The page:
Eyelash mites are almost certainly living off of skin cells and sebum of your face. These tiny eight-legged arachnids are found all over the world in every human population. There are two different human-specific species of these mites, demodex folliculorum, and demodex brevis, both of which are usually found on the same people. Generally speaking, they are called demodex mites. To some extent, they live in a symbiotic relationship with their hosts, as they almost certainly are helpful to most people in cleaning away dead skin and extra oils. Unfortunately, for some people this goes terribly wrong – the mite population explodes and the host suffers ill effects that can include irritation, rosacea, acne, inflammation, hair loss, and infections such the eyelash disease blepharitis.
Mites Are Associated with Blepharitis
Blepharitis is an inflammation of the eyelid margin. It is a common and treatable issue that is frequently accompanied by dry eye syndrome and may be the precursor to meibomian gland dysfunction (MGD). It is remarkably unpleasant and causes burning, crustiness at the base of the eyelashes, irritation, watery eyes, itchiness and a feeling of grittiness. (Source). Demodex mites show up in 44% of cases of blepharitis. 100% of patients over the age of 70 have a significant demodex population. (Source).
One of the symptoms that will give your optometrist certainty that you have demodex blepharitis, even before looking for the bugs under a microscope is cylindrical dandruff. This gives your lashes a significant distended look with crusty, wet-looking gunk at their base. This dandruff is full of bacteria. That bacteria will transfer to your mascara applicator and get inside of your mascara, where it can multiply. For this reason, if you have blepharitis it is important to stop using mascara and to throw away your infected makeup.
Mascara Applicators Can Transfer Mites
It is also entirely possible that the demodex living on your eyelashes can, in fact, end up scooped onto an applicator and moved into your mascara tube. This may be why your mascara is perfectly fine one day, and then dry and clumpy the next. (Source). Regardless of how innocuous the mites may be to the average person, it is not a good idea to slather mite-filled mascara onto your lashes. Instead, you should throw away that tube.
The only way to know for sure if your mascara is full of mites is to look under a microscope. Demodex mites are tiny; less than ½ millimeter and they are hardy. Not a lot is known to kill them, other than T4O, the main component in tea tree oil. They are light averse and so are only active at night. They spend their entire 2-week life-cycle moving from the hair follicle to the oil glands of your eyelashes. They are found on other parts of your body that have hair and oil as well.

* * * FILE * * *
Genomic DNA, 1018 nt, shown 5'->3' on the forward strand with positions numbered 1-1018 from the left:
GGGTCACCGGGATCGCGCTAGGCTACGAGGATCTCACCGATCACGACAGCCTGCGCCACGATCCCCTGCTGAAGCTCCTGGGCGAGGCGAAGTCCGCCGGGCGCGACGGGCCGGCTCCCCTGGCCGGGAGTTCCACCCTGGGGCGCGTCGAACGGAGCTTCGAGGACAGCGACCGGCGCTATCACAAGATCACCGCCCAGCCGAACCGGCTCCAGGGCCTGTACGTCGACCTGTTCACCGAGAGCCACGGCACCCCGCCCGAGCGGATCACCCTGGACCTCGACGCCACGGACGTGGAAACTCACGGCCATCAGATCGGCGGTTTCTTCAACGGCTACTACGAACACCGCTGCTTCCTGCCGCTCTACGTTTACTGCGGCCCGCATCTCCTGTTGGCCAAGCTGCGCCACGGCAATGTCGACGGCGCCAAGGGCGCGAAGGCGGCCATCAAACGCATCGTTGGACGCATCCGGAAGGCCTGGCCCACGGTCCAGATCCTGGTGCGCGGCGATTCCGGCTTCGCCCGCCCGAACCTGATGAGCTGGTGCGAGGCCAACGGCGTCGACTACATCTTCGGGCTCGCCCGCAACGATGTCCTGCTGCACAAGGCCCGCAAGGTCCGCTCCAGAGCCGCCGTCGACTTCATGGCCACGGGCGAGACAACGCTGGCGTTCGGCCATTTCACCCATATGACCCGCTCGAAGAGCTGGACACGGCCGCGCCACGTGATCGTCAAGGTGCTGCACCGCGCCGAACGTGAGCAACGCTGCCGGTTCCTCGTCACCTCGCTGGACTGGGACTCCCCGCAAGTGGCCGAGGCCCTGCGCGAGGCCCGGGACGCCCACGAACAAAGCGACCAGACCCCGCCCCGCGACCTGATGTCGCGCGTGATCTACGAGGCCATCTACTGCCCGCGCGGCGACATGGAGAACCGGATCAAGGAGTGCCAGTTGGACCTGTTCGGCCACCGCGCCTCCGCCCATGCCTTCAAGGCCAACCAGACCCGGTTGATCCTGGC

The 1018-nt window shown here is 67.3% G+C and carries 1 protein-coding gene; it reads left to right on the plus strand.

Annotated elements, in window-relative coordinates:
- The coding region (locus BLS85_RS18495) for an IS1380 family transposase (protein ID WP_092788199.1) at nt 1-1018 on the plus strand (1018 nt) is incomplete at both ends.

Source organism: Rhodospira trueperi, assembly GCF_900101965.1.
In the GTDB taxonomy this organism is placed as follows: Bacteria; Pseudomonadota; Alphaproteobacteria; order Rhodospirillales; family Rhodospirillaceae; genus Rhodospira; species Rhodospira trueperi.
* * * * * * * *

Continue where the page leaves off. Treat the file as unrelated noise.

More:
While demodex mites can only live a few hours off of the human skin in a dry environment, in a wet or damp environment they can live for days. (Source). A mascara tube is not a great environment for demodex to live, as they have nothing to feed off of and nowhere to lay their eggs safely. That said when they die they expel their entire life’s worth of waste at one time. Either way, it is pretty gross. Plus, your eye doctor will suggest that you dispose of your mascara every 2-3 months anyhow, because of bacterial build-up, so it makes sense to get in the habit of disposing of mascara either when it gets to that date or that state. Adding water to it will just encourage bacterial growth and pumping it more than once will force air inside of the tube which also encourages things to proliferate that you won’t want to put near your eyes.
Eyelash Loss May Be Due to Demodex
Demodex can cause you to lose your eyelashes, especially when their populations become large enough. This happens when they actually destroy the hair follicle that they are living in, making it impossible to hold onto the lash. Even without demodex, bad mascara hygiene can cause significant damage to your lashes, drying them out so they are brittle and weighing them down which causes them to break. You can also irritate the hair follicle and cause it to be clogged with dirt and debris when you fail to wash off your makeup at the end of the day. This irritation can fester bacteria that can lead to an eye infection which enhances the environment for mites. (source).
Cleansing with T4O to Reduce Mites
The good news is that it is actually easy to remove your makeup as part of your daily hygiene routine and eliminate irritating and dangerous eyelash mite populations at the same time using Cliradex. As an added benefit Cliradex will soothe your eyes. The key is that this preservative-free natural eyelid cleanser, which is 100% vegan and gluten-free, includes T4O. It is specially formulated to clean away demodex mites and will safely and gently remove your eye makeup as well. So, you may have to throw out that bottle of mascara you have been using now, but in the future when you use Cliradex in your daily eye hygiene routine you will be able to get the full several months you should from each purchase.